(B) the taxpayer's position in such proceeding is frivolous or groundless, or

* * *

the Tax Court, in its decision may require the taxpayer to pay the United States a penalty not in excess of $25,000.

The record in this case establishes that petitioner instituted and maintained this proceeding primarily for delay. At the time he filed his petition in this case on November 26, 1990, he was well aware that his claims were discredited and totally rejected by this Court and other courts. The purpose of section 6673 "is to compel taxpayers to think and to conform their conduct to settled principles before they * * * litigate. A petition to the Tax Court * * * is frivolous if it is contrary to established law and unsupported by a reasoned, colorable argument for change in the law." Coleman v. Commissioner [86-1 USTC ╤ 9401], 791 F.2d 68, 71 (7th Cir. 1986). Based upon established law, petitioner's position is both frivolous and groundless.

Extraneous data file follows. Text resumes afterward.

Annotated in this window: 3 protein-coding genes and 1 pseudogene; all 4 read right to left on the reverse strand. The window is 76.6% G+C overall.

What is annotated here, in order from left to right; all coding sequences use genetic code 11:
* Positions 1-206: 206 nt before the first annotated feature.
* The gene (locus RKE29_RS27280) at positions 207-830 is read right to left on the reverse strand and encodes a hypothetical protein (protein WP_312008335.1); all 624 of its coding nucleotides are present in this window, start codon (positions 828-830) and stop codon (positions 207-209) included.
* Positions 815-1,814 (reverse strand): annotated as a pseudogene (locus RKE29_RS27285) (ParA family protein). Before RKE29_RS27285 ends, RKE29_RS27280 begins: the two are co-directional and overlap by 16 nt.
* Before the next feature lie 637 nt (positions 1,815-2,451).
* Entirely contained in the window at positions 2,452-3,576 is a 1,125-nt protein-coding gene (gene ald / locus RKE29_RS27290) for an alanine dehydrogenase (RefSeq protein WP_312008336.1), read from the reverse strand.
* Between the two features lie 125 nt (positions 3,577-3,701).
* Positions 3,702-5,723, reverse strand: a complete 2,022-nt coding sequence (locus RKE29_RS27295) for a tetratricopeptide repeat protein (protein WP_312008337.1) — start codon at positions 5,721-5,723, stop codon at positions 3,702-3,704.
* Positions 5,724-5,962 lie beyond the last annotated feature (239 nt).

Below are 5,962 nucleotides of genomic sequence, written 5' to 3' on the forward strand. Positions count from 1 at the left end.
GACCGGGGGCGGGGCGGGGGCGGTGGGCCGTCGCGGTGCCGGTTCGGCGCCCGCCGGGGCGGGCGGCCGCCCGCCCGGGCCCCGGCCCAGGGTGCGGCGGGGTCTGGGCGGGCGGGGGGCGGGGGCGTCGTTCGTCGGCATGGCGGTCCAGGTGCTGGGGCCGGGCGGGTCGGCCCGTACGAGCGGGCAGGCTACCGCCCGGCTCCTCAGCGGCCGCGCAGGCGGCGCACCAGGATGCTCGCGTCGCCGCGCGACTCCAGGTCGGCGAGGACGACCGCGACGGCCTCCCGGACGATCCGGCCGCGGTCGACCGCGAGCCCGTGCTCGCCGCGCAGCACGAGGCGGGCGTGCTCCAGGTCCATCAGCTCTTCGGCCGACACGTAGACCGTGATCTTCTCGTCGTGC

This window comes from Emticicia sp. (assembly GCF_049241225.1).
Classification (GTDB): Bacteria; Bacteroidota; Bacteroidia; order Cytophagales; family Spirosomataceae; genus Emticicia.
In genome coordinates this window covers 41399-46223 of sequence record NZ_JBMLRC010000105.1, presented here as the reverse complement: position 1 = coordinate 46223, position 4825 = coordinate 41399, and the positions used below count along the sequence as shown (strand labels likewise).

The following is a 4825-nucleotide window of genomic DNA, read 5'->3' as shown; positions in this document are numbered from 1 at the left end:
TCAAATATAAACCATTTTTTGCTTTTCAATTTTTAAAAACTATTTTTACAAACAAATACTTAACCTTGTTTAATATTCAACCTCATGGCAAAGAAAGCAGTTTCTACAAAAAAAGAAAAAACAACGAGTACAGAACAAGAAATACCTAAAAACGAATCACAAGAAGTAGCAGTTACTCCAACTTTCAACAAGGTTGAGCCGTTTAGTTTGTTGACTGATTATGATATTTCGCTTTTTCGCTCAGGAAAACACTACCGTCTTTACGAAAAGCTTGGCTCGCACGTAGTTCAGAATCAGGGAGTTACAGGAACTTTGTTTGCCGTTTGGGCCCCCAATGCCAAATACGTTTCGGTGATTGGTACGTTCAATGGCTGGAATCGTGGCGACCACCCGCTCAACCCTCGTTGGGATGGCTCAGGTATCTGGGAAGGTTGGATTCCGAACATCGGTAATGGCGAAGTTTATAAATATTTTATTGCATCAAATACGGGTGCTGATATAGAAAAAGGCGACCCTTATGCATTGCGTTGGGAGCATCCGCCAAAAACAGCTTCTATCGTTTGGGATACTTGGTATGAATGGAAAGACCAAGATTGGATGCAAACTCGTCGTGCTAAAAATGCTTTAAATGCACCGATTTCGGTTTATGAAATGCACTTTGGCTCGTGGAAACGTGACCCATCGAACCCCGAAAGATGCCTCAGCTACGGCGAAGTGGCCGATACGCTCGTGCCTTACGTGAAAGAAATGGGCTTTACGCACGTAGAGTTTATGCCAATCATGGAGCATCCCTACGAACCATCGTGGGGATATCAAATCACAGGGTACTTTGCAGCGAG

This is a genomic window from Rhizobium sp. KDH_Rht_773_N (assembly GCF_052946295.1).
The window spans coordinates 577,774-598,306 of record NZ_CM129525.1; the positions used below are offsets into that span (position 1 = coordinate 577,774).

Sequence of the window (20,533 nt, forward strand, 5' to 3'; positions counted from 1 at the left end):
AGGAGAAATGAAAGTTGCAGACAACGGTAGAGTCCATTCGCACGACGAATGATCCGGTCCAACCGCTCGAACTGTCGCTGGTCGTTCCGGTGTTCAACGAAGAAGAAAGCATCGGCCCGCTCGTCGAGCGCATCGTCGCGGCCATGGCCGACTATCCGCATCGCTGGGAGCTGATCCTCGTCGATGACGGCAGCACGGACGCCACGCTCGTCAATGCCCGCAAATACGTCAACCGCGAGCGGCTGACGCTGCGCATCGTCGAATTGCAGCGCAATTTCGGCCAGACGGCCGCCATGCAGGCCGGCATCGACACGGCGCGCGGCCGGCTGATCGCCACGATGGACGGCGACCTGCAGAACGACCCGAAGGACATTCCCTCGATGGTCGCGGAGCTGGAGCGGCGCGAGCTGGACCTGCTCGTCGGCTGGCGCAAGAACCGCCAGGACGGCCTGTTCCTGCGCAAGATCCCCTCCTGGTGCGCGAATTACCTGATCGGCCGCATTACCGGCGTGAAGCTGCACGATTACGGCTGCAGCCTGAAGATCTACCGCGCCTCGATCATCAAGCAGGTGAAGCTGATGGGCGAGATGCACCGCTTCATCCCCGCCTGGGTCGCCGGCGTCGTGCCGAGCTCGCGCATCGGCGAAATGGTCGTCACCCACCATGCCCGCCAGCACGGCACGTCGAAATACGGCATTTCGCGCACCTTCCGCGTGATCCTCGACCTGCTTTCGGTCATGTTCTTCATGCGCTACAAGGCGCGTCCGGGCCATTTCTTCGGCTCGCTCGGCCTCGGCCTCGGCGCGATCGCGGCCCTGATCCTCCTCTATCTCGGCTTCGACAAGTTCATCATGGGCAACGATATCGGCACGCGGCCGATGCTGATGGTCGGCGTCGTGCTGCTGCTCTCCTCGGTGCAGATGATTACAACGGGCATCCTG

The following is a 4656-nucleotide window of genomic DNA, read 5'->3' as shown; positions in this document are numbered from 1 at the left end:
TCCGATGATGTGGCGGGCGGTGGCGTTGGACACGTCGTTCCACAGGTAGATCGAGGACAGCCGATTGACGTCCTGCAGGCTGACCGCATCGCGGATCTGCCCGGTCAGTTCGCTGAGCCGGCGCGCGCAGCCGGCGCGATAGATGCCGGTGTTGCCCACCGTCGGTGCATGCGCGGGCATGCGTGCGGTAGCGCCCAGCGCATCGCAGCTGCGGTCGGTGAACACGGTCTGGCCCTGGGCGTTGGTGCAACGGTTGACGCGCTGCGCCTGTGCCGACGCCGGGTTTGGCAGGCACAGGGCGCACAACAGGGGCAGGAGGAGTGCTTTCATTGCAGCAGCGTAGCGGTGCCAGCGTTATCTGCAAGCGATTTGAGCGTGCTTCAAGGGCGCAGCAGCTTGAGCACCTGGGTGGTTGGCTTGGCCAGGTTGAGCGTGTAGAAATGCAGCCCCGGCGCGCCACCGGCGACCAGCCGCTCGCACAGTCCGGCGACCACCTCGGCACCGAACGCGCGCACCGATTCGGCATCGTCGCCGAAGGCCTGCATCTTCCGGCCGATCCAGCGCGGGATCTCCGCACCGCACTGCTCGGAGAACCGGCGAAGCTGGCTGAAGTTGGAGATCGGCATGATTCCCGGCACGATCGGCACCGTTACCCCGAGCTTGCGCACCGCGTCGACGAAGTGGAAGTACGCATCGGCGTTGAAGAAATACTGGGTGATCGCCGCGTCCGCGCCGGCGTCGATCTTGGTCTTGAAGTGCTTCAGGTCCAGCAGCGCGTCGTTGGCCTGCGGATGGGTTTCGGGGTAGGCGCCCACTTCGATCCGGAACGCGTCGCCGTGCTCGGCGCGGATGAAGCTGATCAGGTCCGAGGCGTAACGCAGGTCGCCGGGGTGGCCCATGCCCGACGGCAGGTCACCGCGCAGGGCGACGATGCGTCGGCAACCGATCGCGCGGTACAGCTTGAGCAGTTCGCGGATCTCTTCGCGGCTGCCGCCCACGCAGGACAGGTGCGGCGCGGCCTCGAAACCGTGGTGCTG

Because we find that this proceeding has been instituted and maintained by petitioner primarily for delay and that his position is both frivolous and groundless, respondent's motion will be granted in this respect, and we require petitioner to pay to the United States a penalty of $7,500. Petitioner should now realize the futility of initiating senseless and meritless litigation in this Court.

To reflect the foregoing,

An appropriate order of dismissal and decision will be entered.